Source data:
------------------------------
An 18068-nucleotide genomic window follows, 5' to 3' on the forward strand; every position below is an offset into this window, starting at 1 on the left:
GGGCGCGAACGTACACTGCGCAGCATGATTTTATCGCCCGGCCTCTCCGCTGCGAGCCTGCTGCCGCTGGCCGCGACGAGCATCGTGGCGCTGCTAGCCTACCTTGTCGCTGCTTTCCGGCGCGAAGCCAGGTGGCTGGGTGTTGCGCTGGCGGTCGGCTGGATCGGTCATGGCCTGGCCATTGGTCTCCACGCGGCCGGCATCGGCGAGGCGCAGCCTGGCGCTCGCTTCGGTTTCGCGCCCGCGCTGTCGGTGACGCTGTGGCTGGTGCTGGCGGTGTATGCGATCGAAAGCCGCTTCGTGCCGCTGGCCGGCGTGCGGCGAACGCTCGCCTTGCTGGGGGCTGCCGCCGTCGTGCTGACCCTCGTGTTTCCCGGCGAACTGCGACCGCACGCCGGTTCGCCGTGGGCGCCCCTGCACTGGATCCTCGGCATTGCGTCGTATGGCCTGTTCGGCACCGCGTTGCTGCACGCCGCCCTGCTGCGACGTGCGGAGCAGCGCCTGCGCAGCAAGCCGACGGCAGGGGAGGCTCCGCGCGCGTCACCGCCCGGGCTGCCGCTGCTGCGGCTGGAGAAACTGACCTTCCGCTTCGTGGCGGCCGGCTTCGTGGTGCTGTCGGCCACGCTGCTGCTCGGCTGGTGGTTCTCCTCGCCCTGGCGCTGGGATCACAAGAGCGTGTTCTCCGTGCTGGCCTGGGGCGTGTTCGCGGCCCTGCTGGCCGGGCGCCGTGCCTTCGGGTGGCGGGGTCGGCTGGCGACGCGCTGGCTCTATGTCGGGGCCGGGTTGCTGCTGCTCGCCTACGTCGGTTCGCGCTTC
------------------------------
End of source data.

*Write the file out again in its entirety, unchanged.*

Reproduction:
An 18068-nucleotide genomic window follows, 5' to 3' on the forward strand; every position below is an offset into this window, starting at 1 on the left:
GGGCGCGAACGTACACTGCGCAGCATGATTTTATCGCCCGGCCTCTCCGCTGCGAGCCTGCTGCCGCTGGCCGCGACGAGCATCGTGGCGCTGCTAGCCTACCTTGTCGCTGCTTTCCGGCGCGAAGCCAGGTGGCTGGGTGTTGCGCTGGCGGTCGGCTGGATCGGTCATGGCCTGGCCATTGGTCTCCACGCGGCCGGCATCGGCGAGGCGCAGCCTGGCGCTCGCTTCGGTTTCGCGCCCGCGCTGTCGGTGACGCTGTGGCTGGTGCTGGCGGTGTATGCGATCGAAAGCCGCTTCGTGCCGCTGGCCGGCGTGCGGCGAACGCTCGCCTTGCTGGGGGCTGCCGCCGTCGTGCTGACCCTCGTGTTTCCCGGCGAACTGCGACCGCACGCCGGTTCGCCGTGGGCGCCCCTGCACTGGATCCTCGGCATTGCGTCGTATGGCCTGTTCGGCACCGCGTTGCTGCACGCCGCCCTGCTGCGACGTGCGGAGCAGCGCCTGCGCAGCAAGCCGACGGCAGGGGAGGCTCCGCGCGCGTCACCGCCCGGGCTGCCGCTGCTGCGGCTGGAGAAACTGACCTTCCGCTTCGTGGCGGCCGGCTTCGTGGTGCTGTCGGCCACGCTGCTGCTCGGCTGGTGGTTCTCCTCGCCCTGGCGCTGGGATCACAAGAGCGTGTTCTCCGTGCTGGCCTGGGGCGTGTTCGCGGCCCTGCTGGCCGGGCGCCGTGCCTTCGGGTGGCGGGGTCGGCTGGCGACGCGCTGGCTCTATGTCGGGGCCGGGTTGCTGCTGCTCGCCTACGTCGGTTCGCGCTTC